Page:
15 December 2021
As coastal areas become increasingly built up, concerns are growing about levels of artificial light at night (ALAN) and its potential impacts on the marine environment.
Light pollution is well-studied in terms of its effects on the night sky and astronomy, and on terrestrial ecosystems, but until now researchers didn’t know the full extent of ALAN in the oceans.
A new study ‘A global atlas of artificial light at night under the sea’, funded by the Natural Environment Research Council, maps out areas of the ocean most affected by light pollution. It finds that up to 1.9 million km2 of the world’s coastal waters are being exposed to biologically significant levels of ALAN.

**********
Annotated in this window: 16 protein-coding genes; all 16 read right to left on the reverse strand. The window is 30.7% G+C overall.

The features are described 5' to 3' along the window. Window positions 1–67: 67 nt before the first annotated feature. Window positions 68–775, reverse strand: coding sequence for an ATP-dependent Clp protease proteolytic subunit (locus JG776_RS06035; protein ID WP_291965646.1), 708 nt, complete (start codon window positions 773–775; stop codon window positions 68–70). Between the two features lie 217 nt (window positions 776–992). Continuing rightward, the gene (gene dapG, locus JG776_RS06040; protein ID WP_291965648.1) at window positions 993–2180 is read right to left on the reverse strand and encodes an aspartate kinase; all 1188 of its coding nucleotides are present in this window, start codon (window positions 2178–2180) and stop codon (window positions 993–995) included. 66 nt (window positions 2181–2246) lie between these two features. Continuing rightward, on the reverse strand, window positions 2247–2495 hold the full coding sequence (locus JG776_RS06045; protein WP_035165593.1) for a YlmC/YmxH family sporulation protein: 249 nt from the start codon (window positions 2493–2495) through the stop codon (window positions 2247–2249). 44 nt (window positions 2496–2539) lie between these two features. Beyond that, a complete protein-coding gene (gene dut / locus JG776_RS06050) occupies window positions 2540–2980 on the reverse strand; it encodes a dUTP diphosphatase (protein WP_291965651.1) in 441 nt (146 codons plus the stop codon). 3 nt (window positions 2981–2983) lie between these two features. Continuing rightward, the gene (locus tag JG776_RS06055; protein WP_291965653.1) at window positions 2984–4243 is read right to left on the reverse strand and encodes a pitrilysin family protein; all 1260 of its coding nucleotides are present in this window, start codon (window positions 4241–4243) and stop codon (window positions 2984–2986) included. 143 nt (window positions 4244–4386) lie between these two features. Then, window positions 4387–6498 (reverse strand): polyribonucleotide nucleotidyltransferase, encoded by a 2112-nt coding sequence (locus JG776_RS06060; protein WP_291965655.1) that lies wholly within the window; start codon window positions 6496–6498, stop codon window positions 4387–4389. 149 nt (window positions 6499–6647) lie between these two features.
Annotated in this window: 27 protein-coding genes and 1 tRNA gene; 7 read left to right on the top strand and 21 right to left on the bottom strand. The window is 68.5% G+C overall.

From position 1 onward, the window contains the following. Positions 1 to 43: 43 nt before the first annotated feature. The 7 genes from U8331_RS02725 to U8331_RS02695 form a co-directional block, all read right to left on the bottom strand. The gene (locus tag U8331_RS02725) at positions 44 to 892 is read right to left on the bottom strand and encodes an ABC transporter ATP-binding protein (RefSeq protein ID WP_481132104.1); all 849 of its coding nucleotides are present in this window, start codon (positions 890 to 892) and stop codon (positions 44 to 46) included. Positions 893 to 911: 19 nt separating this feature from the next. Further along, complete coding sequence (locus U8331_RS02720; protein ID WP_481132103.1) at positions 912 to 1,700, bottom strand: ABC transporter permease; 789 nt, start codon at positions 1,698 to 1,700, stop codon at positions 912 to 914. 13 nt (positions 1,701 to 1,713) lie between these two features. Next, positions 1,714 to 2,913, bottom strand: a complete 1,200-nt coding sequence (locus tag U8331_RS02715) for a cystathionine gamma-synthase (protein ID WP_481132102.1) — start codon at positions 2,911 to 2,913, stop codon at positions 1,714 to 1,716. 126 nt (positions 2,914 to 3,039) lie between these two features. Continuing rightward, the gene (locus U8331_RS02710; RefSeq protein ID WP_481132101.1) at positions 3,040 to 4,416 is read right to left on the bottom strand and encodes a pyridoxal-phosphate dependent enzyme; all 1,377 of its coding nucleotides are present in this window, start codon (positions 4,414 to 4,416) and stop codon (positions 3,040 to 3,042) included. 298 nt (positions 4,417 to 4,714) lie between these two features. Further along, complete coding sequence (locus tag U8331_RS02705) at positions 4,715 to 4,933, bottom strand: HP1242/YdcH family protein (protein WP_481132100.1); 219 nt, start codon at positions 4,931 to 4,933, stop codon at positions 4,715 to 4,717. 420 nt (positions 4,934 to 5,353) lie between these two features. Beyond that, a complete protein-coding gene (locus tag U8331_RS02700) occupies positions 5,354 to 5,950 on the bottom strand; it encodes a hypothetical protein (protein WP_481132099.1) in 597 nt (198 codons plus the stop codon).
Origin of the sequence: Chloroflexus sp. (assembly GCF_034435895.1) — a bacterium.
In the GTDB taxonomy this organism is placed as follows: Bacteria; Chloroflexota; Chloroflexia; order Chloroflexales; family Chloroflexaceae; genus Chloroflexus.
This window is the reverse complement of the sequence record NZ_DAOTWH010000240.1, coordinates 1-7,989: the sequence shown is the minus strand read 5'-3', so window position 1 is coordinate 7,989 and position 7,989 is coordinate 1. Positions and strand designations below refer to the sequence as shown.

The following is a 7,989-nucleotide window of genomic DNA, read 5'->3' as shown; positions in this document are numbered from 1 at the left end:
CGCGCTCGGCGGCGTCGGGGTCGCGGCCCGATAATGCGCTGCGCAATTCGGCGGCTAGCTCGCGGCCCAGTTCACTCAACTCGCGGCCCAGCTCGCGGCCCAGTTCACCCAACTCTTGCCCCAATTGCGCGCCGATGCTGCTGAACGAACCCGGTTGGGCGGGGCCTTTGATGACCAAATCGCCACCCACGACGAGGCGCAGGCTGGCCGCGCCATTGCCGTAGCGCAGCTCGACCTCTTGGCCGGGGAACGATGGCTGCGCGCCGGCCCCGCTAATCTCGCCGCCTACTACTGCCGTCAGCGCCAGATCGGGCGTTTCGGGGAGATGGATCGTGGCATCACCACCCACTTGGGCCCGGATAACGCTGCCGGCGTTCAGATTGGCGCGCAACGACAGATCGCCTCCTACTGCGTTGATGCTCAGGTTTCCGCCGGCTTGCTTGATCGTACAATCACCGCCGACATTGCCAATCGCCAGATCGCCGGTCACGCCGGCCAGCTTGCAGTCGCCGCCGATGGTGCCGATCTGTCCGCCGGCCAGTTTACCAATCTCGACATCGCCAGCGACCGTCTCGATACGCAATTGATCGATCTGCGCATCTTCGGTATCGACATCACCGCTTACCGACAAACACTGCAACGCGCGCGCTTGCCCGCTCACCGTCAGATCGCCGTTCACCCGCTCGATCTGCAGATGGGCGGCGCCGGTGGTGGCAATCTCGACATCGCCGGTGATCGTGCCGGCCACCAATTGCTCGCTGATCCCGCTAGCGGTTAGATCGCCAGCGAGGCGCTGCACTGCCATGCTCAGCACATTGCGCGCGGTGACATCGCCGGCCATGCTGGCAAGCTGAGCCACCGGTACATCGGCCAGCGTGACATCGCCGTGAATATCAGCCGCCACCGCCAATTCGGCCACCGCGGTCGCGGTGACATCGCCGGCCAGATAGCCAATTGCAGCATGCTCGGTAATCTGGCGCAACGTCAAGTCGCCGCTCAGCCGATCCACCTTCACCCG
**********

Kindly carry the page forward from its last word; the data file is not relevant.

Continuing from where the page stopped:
The study, published in open access in Elementa: Science of the Anthropocene, brought together researchers from the University of Strathclyde, Plymouth Marine Laboratory, the University of Plymouth, The Arctic University of Norway, Bar-Ilan University, The Interuniversity Institute for Marine Sciences of Eilat and Beit Berl Academic College.